Saudi Arabia’s defence expenditure rose by 5.7 percent to $87.2 billion in 2015, overtaking Russia to make it the world’s third-largest military spender.
According to new research from the Stockholm International Peace Research Institute (SIPRI), worldwide military spending grew by 1 percent last year, the first annual rise since 2010.
The US remains the top spender, with a budget of $596 billion, a drop of 2.4 percent on the year before. China was ranked in second place, with its spending rising by 7.4 percent to $215 billion.
The increase in Saudi spending came despite the effects of the lower oil price, which has seen other oil-based economies cut their military budgets. Venezuela spent 64 percent less on defence in 2015 compared to the year before, while Angola lowered its expenditure by 42 percent.
SIPRI said that Saudi spending, which has doubled between 2006 and 2015, was expected to decline during 2016. The kingdom is responsible for 5.2 percent of global military expenditure.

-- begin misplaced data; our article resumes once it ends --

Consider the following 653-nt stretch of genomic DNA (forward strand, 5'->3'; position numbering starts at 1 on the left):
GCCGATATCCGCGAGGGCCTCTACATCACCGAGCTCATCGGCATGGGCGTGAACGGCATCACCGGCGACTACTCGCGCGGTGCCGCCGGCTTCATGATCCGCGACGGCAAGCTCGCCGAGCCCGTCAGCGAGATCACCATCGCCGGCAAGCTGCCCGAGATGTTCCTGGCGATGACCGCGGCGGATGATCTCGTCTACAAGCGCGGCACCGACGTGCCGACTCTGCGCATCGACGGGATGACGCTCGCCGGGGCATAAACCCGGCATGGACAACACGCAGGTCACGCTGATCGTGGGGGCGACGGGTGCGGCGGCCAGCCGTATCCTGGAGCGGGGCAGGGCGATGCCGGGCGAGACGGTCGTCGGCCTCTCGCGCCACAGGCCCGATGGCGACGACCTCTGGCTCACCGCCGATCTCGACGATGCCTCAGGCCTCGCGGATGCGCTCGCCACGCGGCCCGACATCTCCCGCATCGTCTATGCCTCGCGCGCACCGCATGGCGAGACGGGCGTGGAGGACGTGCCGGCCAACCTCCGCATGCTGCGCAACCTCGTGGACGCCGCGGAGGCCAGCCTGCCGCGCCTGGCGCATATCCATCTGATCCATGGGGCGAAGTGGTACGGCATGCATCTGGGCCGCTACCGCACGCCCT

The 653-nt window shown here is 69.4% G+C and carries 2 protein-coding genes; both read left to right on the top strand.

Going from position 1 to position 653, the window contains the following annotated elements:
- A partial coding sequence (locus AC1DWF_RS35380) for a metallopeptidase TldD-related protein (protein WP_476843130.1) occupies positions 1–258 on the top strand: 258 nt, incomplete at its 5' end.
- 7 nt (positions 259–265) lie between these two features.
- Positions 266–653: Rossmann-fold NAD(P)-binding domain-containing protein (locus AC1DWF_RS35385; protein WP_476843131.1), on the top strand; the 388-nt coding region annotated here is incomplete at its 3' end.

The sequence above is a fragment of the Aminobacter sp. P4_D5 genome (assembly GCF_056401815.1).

“Saudi Arabia overtook Russia to become the third-largest spender, mainly due to the fall in the value of the rouble. Despite additional spending by Saudi Arabia on military operations in Yemen, its annual rate of growth also slowed (5.7 percent) due to the sharp fall in the price of oil,” the organisation said in a press release.
“The fall in oil prices meant that Russia’s increase of 7.5 percent in 2015 was considerably lower than projected in its budget. Moreover, the 2016 budget shows a reduction in military spending. Nevertheless, Saudi Arabia and Russia registered the highest levels of military expenditure as a share of GDP since 1990 (13.7 percent and 5.4 percent, respectively).
SIPRI said that Oman had the world’s largest ‘military burden’ (military spending as a proportion of GDP) at just over 16 percent. Saudi Arabia’s military burden sits at just under 15 percent.
‘Military spending in 2015 presents contrasting trends’, said Dr Sam Perlo-Freeman, head of SIPRI’s military expenditure project. ‘On the one hand, spending trends reflect the escalating conflict and tension in many parts of the world; on the other hand, they show a clear break from the oil-fuelled surge in military spending of the past decade. This volatile economic and political situation creates an uncertain picture for the years to come.’
Source: Arabian Business